After nine years of being sick his wife died. A year later he married the love of his life, Jean Locke (allegedly related to Rob Roy which delighted Doyle). He loved his life, his wife, and their children. A couple years later he wrote his next commercially successful series, The Lost World, with the outrageous and larger than life hero, Professor Challenger. He wrote four more novels with Professor Challenger. I think he had a lot of fun with the humorous professor and his adventures. Plus, like with Sherlock, they were wildly popular with his fans and brought in a good amount of money.

Isn’t it funny, Doyle wanted to be thought of as a serious author?  I’d say he achieved that. He wanted critical acclaim and didn’t feel his popular series gave him that. Boy, was he wrong. If he could only see what’s been done with these two famous and long-lived characters. His body of work is quite substantial. King Edward VII, a huge Sherlock Holmes fan, Knighted Doyle (at the age of forty-three) for his service to the crown and work during the Boer Wars (including a non-fiction book written about his findings as a doctor).

Life changes us. We grow, our priorities change, as does our perception of life, but our desire to write, either as form of making sense of life or to tell stories, remain. 

When you read Doyle’s body of work, you see reflections of those types of changes  The stories of a young man’s sense of adventure, historical novels from the heart, various short stories and novels that were born in depression, books highlighting Doyle’s intellectual pursuits whether as a doctor or as a man fascinated by the unseen world of the occult, happy fun adventures written during a very happy time in his life.  

Sir Arthur Conan Doyle, if he were here today, might debate over the terminology of being called a successful author, but in my opinion he was certainly a successful author and he continued to write regardless of what life threw him.

  • What do you think? Do you feel he achieved critical acclaim or merely success?
  • How would you define success for your writing?



Renee said...

Considering that we are still reading Doyle and that is style has been copied by many others, I would say that he achieved his goal, maybe not as he set out to do. He set a new standard in how to write. I think he wanted to achieve in what he was writing which is not exactly where his expertise lay. Perhaps he misunderstood himself and should have given himself more credit.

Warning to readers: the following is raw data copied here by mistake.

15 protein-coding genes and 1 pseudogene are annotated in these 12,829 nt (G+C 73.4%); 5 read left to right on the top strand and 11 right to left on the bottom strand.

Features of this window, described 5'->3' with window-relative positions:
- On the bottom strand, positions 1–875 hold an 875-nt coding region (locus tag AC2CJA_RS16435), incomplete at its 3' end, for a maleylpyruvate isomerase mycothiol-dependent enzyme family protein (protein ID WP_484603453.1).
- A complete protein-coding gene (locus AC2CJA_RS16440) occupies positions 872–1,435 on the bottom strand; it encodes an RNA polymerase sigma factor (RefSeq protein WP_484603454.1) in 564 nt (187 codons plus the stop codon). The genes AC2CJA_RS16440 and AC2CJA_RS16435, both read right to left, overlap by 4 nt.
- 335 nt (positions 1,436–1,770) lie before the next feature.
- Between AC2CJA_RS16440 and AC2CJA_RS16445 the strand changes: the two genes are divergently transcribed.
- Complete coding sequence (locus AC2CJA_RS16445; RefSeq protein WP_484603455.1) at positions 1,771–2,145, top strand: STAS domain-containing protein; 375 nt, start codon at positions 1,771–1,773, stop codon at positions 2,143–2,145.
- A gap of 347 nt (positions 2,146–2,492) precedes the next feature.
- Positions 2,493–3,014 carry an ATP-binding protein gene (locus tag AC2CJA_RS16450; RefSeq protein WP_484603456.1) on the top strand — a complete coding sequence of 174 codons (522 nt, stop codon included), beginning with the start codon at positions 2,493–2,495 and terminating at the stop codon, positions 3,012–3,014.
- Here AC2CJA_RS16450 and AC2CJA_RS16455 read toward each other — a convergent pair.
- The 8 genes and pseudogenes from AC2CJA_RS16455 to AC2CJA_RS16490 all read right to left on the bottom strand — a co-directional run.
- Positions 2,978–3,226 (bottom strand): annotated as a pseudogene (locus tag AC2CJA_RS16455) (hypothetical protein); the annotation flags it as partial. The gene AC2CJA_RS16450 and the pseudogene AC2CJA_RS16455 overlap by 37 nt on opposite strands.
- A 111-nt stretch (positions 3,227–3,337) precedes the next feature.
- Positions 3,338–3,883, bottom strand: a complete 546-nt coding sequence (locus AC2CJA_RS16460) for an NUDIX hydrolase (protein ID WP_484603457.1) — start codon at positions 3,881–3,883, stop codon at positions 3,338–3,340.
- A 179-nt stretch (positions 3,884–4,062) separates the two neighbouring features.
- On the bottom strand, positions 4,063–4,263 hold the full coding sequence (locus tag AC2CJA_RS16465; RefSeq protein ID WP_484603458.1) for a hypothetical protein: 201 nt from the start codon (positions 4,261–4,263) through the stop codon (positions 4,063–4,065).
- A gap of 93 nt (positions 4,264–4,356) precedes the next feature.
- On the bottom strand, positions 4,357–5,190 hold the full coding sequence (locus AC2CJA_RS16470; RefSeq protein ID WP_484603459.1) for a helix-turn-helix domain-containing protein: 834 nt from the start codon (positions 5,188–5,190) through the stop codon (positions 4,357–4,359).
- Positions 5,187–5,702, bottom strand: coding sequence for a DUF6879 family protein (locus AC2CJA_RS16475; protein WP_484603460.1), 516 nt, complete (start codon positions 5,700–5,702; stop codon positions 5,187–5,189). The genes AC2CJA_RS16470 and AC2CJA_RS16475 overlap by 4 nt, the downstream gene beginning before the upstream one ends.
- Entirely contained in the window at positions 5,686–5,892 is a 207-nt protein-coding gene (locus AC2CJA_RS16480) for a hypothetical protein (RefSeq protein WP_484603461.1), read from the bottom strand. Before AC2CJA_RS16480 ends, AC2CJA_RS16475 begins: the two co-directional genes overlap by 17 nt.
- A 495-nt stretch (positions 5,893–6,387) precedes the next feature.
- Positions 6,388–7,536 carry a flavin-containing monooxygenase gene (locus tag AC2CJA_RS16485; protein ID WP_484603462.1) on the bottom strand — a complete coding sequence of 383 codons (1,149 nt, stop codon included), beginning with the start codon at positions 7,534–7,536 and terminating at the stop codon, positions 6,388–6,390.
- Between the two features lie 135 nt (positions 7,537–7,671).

Kat Sheridan said...

I think Doyle achieved BOTH critical acclaim and success. As for defining my own writing success, I'm still working on what that might be. At the moment I'd consider myself successful if I actually finished a WIP.

DL Hammons said...

I am a Doyle/Sherlock Holmes fan...and I too would say he achieved both! It's a shame he didn't dee it at the time.

~Sia McKye~ said...

Renee, Michael Crichton was one who definitely *borrowed* from Doyle. I loved The Lost World, funny and engaging mc and adventure.

Kat, you have a finished WIP, and two stories published, I'd say you've had some success. Just sayin'

I'm looking forward to seeing what you next pen.

Don, I think he did, too. I think he saw the success but was it what he envisioned? *shrugs, who knows for sure.

VA said...

You know I'm not surprised that as a youth he wanted the validation of serious acclaim, but with maturity and self-confidence he accepted popularity. Plus, prosaic as it sounds--fame doesn't feed you.

I find the distinction between literary and genre to be tiresome. Sure there are differences, but there are plenty of examples of genre that serve as fine instruction to youths. That said, I don't find literary work without merit--I do find the emphasis between the two ridiculous.

I've only read the complete Sherlock series and many years ago so bear with me. Technically, no he did not achieve "literary merit". Does it matter? No.

Success in writing means being able to coherently relay to another a story or concept.